The spectre of climate change looms large over Audun Salte’s dog farm.
His 110 dogs live in the sparse outdoors of Svalbard, a Norwegian archipelago in the Arctic, situated around 650 miles south of the North Pole.
Since 1970, average annual temperatures have risen by 4 degrees Celsius in Svalbard, with winter temperatures rising more than 7 degrees, according to a report released by the Norwegian Centre for Climate Services in February. The “Climate in Svalbard 2100” report also warns that the annual mean air temperature in Svalbard is projected to increase by 7 to 10 degrees Celsius by the end of this century.
Svalbard’s main town, Longyearbyen, has a population of slightly more than 2,000 people and is the northernmost town on the planet. It is also the fastest-warming.
But the impending climate disaster is bringing tourism with it, thousands from adventure tours, cruise boats and flights are flocking to the Arctic.
Salte owns Svalbard Husky with his wife, Mia.
When the dogs in the yard see Salte, they excitedly jump up, hoping to go out for a run. During the summer, with no snow on the ground, the dogs pull sleds along the bumpy gravel road on wheels, rattling past the few cars on the island.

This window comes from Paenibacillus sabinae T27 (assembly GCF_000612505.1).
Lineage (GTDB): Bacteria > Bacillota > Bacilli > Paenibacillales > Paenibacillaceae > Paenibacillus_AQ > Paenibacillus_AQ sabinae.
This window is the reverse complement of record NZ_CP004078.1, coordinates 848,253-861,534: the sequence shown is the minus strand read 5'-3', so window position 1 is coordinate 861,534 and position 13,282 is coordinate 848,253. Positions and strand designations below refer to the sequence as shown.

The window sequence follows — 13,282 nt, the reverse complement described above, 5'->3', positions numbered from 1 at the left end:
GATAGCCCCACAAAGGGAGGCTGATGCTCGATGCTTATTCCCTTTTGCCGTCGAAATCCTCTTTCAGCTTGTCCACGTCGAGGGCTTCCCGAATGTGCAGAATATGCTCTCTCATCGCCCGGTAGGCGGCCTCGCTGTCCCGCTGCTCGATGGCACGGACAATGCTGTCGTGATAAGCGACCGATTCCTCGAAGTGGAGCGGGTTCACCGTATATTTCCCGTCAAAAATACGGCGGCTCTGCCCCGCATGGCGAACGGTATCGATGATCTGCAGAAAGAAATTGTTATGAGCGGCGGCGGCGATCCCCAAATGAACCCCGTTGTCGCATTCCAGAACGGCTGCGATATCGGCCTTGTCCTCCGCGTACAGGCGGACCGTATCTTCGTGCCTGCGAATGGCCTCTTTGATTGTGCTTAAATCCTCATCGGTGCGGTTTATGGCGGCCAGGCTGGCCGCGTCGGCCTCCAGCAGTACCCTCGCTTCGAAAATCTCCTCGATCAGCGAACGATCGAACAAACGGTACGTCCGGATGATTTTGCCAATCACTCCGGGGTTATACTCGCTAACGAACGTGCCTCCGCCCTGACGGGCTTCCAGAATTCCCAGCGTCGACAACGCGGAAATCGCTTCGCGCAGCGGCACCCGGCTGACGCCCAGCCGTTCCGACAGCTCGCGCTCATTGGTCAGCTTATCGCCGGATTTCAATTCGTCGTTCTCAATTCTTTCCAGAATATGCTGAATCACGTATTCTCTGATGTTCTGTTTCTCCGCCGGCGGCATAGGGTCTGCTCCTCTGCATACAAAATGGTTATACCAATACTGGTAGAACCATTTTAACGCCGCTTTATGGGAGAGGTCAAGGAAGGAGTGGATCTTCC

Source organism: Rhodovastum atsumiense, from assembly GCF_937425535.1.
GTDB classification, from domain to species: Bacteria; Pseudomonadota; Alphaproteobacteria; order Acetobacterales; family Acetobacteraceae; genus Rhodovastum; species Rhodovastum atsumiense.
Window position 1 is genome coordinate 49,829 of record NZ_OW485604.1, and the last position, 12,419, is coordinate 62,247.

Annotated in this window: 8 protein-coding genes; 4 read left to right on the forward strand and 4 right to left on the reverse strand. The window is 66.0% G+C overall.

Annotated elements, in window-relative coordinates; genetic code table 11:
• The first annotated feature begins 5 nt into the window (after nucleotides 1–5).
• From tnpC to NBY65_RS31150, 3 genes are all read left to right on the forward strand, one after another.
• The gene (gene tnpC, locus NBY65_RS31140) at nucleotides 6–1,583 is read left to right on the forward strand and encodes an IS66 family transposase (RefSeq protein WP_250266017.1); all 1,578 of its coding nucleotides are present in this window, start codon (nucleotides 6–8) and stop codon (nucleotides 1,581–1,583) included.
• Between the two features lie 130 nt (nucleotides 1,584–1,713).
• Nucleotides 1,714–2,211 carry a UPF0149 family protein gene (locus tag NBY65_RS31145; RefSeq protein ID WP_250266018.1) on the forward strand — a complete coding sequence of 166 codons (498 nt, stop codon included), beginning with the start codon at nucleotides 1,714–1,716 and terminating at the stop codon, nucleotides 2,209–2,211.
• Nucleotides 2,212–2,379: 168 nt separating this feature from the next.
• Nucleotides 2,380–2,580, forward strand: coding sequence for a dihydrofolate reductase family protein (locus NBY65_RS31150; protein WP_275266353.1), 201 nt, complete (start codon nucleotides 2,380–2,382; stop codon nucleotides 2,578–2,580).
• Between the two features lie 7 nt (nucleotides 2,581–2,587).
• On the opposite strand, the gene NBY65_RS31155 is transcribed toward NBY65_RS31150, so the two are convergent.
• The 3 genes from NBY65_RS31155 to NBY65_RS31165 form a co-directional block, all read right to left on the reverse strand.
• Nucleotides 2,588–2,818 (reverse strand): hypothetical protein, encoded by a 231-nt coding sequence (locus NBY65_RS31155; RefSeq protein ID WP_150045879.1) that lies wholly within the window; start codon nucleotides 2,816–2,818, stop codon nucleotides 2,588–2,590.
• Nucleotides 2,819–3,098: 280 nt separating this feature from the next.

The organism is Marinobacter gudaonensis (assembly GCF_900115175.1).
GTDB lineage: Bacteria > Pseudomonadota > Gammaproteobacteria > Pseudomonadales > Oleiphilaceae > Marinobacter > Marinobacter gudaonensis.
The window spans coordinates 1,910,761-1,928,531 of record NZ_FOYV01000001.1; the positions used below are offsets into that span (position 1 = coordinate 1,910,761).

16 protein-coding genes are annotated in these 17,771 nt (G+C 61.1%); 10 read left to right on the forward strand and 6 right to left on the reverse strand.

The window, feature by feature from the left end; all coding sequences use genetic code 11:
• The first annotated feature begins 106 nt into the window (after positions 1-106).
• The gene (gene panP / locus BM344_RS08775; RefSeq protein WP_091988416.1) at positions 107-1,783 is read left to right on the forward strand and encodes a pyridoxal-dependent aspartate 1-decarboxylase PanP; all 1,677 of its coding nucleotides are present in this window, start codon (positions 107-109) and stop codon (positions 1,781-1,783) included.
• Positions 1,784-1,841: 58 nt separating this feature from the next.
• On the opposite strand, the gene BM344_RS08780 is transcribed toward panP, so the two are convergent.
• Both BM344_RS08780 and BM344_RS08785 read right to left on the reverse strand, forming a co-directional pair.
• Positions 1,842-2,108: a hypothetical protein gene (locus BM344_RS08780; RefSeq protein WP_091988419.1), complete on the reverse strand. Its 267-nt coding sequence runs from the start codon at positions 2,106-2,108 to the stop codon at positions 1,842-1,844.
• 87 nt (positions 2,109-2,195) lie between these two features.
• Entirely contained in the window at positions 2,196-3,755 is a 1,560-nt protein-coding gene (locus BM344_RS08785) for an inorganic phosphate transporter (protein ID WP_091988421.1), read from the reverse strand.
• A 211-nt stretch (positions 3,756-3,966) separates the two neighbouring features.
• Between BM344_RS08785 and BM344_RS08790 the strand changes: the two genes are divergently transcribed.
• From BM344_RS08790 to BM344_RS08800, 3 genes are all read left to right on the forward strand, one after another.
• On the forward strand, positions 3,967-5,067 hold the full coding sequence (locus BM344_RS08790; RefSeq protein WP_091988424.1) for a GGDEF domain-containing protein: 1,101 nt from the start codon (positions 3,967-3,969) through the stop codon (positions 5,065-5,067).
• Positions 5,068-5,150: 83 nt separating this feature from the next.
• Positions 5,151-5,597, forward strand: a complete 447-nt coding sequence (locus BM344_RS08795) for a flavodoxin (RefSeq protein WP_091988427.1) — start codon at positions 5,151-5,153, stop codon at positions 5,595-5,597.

Despite owning a business that needs tourism to survive, Salte wants to limit numbers of visitors to Svalbard.
“We are growing in popularity because of climate change. Everyone is mentioning Svalbard and the more guests that are coming here, the faster that we are hurting the place that we want to show to the rest of the world,” he says.
He believes that carbon emissions and pollution from tourism will further damage the region’s fragile ecosystem.
The Norwegian worries that as temperatures warm, climate change could lead to the extinction of all life on Earth. A man who likes hugging and dancing with his dogs, he’s concerned most about the nonhumans on the planet.
“If climate change should be the end of humanity, I really don’t care, but if climate change is the end of any animal species who hasn’t contributed anything towards the speeding up of this process, that’s why I am reacting,” he says.
Gesturing with a nod toward his dogs, he says: “It’s just unfair to anyone that doesn’t have a say in what is happening — the dogs, seals or polar bears or birds in the sky. That’s why it is unfair, and that is why we should do something.”
He compares climate change to an accident that we can’t help staring at, feeling lucky we weren’t the victim:
“On the highway, when people slow down to look at a car crash, climate change is like that because everyone is slowing down to look at the accident but not realizing that we are actually the car crash.”